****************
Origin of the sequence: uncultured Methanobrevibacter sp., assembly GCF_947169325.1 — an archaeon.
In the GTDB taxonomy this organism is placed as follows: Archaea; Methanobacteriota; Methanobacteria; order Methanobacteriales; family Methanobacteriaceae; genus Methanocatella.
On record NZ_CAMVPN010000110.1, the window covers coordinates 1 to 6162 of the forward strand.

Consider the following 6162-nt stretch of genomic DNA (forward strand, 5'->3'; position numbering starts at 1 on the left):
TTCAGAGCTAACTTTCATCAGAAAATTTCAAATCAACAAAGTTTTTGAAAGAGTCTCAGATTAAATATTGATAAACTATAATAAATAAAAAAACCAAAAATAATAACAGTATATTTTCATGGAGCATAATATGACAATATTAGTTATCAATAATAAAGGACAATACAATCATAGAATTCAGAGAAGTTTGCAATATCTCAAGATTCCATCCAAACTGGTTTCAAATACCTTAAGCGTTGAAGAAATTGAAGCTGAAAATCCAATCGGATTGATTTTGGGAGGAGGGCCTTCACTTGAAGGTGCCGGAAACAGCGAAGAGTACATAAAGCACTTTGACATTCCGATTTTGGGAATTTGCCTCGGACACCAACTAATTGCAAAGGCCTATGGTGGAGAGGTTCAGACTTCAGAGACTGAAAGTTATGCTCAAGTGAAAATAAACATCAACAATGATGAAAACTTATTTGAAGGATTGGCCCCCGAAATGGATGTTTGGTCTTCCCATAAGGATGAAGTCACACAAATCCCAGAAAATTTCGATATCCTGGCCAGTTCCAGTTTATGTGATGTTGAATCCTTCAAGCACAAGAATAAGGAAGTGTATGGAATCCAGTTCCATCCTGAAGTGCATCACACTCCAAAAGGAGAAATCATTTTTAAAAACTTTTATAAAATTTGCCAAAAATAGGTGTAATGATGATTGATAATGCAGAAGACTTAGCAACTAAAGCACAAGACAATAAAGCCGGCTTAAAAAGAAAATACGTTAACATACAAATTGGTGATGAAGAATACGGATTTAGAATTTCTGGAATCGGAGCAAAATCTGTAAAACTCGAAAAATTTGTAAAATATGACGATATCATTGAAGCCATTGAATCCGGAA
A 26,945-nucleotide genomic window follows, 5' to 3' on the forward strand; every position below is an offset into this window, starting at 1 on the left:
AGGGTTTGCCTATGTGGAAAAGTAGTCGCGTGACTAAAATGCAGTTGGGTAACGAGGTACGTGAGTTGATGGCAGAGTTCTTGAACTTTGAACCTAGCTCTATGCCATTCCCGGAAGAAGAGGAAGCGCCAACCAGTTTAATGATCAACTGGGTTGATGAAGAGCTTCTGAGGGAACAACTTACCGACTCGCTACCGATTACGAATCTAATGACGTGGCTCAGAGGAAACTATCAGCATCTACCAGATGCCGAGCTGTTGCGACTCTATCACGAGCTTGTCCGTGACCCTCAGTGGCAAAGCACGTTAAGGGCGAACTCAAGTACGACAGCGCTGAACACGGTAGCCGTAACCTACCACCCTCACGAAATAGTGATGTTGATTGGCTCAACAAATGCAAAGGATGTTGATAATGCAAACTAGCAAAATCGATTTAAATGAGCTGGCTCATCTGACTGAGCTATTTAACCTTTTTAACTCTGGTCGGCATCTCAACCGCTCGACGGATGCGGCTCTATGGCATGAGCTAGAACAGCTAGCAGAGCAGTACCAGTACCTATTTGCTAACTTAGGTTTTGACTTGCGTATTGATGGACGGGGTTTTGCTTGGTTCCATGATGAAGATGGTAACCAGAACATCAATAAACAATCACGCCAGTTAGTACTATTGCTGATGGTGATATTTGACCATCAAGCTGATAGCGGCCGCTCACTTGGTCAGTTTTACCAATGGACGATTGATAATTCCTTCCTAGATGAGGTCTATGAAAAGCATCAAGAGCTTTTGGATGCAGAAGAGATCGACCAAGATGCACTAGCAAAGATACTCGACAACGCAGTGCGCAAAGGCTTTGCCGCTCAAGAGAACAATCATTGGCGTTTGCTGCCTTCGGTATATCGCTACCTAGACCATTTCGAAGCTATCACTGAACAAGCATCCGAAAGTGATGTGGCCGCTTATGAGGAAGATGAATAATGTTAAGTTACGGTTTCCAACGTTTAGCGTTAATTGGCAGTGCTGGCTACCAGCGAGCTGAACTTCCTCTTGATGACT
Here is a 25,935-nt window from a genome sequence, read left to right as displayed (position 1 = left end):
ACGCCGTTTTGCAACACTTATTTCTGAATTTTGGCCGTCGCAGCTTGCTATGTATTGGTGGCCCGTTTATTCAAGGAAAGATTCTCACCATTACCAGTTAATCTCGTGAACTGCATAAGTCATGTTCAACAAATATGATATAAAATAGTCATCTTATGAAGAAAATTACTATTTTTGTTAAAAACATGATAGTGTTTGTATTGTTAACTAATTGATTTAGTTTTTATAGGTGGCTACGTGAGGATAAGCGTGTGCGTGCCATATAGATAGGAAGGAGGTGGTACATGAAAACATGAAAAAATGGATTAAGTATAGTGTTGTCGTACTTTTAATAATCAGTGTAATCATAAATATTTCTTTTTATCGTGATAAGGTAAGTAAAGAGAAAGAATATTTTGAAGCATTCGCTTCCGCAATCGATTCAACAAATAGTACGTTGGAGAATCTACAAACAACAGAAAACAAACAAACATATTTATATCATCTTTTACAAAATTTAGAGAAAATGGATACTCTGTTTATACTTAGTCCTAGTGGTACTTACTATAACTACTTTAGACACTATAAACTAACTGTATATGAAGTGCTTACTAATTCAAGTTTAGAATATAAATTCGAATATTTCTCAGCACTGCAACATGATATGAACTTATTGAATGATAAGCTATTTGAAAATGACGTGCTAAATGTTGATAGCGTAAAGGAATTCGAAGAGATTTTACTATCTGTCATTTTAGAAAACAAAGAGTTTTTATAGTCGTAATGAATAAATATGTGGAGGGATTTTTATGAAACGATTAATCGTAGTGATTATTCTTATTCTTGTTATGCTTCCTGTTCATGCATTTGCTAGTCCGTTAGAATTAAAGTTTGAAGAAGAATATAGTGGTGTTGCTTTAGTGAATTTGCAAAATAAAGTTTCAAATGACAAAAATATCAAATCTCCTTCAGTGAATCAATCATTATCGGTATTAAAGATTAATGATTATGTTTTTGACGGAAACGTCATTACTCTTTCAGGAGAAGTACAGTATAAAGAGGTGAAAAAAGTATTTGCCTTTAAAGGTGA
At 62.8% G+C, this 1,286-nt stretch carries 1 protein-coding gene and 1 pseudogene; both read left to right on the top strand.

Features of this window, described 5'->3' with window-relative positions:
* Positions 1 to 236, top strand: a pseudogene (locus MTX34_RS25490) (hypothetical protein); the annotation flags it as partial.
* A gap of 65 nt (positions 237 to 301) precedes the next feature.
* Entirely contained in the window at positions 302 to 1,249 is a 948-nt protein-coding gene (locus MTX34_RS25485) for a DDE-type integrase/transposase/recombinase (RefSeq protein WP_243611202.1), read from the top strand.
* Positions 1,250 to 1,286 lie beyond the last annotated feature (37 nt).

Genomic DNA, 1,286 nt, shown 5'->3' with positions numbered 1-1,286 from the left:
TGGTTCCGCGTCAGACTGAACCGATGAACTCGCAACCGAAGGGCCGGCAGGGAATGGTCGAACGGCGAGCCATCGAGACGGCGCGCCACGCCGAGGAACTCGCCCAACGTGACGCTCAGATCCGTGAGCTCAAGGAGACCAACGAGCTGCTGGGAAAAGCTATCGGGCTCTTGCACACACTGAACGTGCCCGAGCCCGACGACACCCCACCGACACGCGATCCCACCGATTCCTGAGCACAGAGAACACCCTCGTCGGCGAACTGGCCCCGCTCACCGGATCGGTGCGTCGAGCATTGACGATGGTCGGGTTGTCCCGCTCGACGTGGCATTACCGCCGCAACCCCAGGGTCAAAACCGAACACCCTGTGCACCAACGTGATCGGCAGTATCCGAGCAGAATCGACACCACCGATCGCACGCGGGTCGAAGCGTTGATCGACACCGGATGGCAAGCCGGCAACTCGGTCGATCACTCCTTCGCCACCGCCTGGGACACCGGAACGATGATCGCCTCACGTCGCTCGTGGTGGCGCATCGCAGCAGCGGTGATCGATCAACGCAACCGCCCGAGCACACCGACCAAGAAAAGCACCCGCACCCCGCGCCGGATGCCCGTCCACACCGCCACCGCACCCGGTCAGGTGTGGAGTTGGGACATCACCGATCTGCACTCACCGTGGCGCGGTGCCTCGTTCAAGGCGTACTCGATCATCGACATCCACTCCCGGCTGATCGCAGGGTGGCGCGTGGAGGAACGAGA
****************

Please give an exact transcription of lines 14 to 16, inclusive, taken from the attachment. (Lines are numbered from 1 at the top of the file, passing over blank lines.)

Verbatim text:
* Entirely contained in the window at positions 302 to 1,249 is a 948-nt protein-coding gene (locus MTX34_RS25485) for a DDE-type integrase/transposase/recombinase (RefSeq protein WP_243611202.1), read from the top strand.
* Positions 1,250 to 1,286 lie beyond the last annotated feature (37 nt).

Genomic DNA, 1,286 nt, shown 5'->3' with positions numbered 1-1,286 from the left: